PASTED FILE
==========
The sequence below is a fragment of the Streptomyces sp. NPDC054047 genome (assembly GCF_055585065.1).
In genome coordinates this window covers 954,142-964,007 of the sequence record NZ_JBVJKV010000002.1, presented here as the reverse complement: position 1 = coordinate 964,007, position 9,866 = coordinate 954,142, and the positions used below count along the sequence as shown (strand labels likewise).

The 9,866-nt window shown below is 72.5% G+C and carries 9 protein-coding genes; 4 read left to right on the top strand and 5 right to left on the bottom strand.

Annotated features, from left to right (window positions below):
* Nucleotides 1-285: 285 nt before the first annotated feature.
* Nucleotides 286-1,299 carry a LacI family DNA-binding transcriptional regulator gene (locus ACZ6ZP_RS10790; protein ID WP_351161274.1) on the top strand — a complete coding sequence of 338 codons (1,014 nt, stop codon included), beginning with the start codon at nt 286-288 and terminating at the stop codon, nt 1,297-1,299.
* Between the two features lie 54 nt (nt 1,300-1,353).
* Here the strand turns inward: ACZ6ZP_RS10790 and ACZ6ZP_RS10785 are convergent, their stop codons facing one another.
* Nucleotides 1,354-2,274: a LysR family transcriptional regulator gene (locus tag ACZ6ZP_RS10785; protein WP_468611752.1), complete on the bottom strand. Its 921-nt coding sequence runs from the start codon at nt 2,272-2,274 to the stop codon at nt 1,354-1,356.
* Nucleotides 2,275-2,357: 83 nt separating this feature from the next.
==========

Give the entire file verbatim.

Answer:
The sequence below is a fragment of the Streptomyces sp. NPDC054047 genome (assembly GCF_055585065.1).
In genome coordinates this window covers 954,142-964,007 of the sequence record NZ_JBVJKV010000002.1, presented here as the reverse complement: position 1 = coordinate 964,007, position 9,866 = coordinate 954,142, and the positions used below count along the sequence as shown (strand labels likewise).

The 9,866-nt window shown below is 72.5% G+C and carries 9 protein-coding genes; 4 read left to right on the top strand and 5 right to left on the bottom strand.

Annotated features, from left to right (window positions below):
* Nucleotides 1-285: 285 nt before the first annotated feature.
* Nucleotides 286-1,299 carry a LacI family DNA-binding transcriptional regulator gene (locus ACZ6ZP_RS10790; protein ID WP_351161274.1) on the top strand — a complete coding sequence of 338 codons (1,014 nt, stop codon included), beginning with the start codon at nt 286-288 and terminating at the stop codon, nt 1,297-1,299.
* Between the two features lie 54 nt (nt 1,300-1,353).
* Here the strand turns inward: ACZ6ZP_RS10790 and ACZ6ZP_RS10785 are convergent, their stop codons facing one another.
* Nucleotides 1,354-2,274: a LysR family transcriptional regulator gene (locus tag ACZ6ZP_RS10785; protein WP_468611752.1), complete on the bottom strand. Its 921-nt coding sequence runs from the start codon at nt 2,272-2,274 to the stop codon at nt 1,354-1,356.
* Nucleotides 2,275-2,357: 83 nt separating this feature from the next.